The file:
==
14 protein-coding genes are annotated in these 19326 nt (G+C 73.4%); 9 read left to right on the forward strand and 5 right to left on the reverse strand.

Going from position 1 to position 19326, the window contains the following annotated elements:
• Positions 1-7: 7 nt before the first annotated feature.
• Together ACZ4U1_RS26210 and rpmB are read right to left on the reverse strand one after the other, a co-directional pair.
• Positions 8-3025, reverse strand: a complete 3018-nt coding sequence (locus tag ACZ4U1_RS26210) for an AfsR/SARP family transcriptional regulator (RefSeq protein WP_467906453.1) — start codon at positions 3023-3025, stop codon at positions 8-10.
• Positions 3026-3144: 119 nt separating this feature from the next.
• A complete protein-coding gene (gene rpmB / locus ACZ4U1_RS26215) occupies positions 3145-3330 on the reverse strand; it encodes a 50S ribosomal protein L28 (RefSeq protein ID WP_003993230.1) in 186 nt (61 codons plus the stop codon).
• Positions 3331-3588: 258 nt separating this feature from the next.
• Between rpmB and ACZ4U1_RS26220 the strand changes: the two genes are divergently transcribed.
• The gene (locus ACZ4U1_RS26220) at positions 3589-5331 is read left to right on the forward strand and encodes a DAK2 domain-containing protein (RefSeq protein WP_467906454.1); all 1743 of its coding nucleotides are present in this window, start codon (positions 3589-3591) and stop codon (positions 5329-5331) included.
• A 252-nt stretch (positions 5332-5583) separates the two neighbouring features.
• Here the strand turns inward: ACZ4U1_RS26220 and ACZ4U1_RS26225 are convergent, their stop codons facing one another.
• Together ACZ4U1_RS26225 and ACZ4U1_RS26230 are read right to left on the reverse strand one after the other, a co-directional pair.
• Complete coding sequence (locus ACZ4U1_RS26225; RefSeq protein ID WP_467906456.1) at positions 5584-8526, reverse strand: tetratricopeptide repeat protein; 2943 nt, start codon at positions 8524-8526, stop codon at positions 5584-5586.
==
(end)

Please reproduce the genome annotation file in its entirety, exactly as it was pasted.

14 protein-coding genes are annotated in these 19326 nt (G+C 73.4%); 9 read left to right on the forward strand and 5 right to left on the reverse strand.

Going from position 1 to position 19326, the window contains the following annotated elements:
• Positions 1-7: 7 nt before the first annotated feature.
• Together ACZ4U1_RS26210 and rpmB are read right to left on the reverse strand one after the other, a co-directional pair.
• Positions 8-3025, reverse strand: a complete 3018-nt coding sequence (locus tag ACZ4U1_RS26210) for an AfsR/SARP family transcriptional regulator (RefSeq protein WP_467906453.1) — start codon at positions 3023-3025, stop codon at positions 8-10.
• Positions 3026-3144: 119 nt separating this feature from the next.
• A complete protein-coding gene (gene rpmB / locus ACZ4U1_RS26215) occupies positions 3145-3330 on the reverse strand; it encodes a 50S ribosomal protein L28 (RefSeq protein ID WP_003993230.1) in 186 nt (61 codons plus the stop codon).
• Positions 3331-3588: 258 nt separating this feature from the next.
• Between rpmB and ACZ4U1_RS26220 the strand changes: the two genes are divergently transcribed.
• The gene (locus ACZ4U1_RS26220) at positions 3589-5331 is read left to right on the forward strand and encodes a DAK2 domain-containing protein (RefSeq protein WP_467906454.1); all 1743 of its coding nucleotides are present in this window, start codon (positions 3589-3591) and stop codon (positions 5329-5331) included.
• A 252-nt stretch (positions 5332-5583) separates the two neighbouring features.
• Here the strand turns inward: ACZ4U1_RS26220 and ACZ4U1_RS26225 are convergent, their stop codons facing one another.
• Together ACZ4U1_RS26225 and ACZ4U1_RS26230 are read right to left on the reverse strand one after the other, a co-directional pair.
• Complete coding sequence (locus ACZ4U1_RS26225; RefSeq protein ID WP_467906456.1) at positions 5584-8526, reverse strand: tetratricopeptide repeat protein; 2943 nt, start codon at positions 8524-8526, stop codon at positions 5584-5586.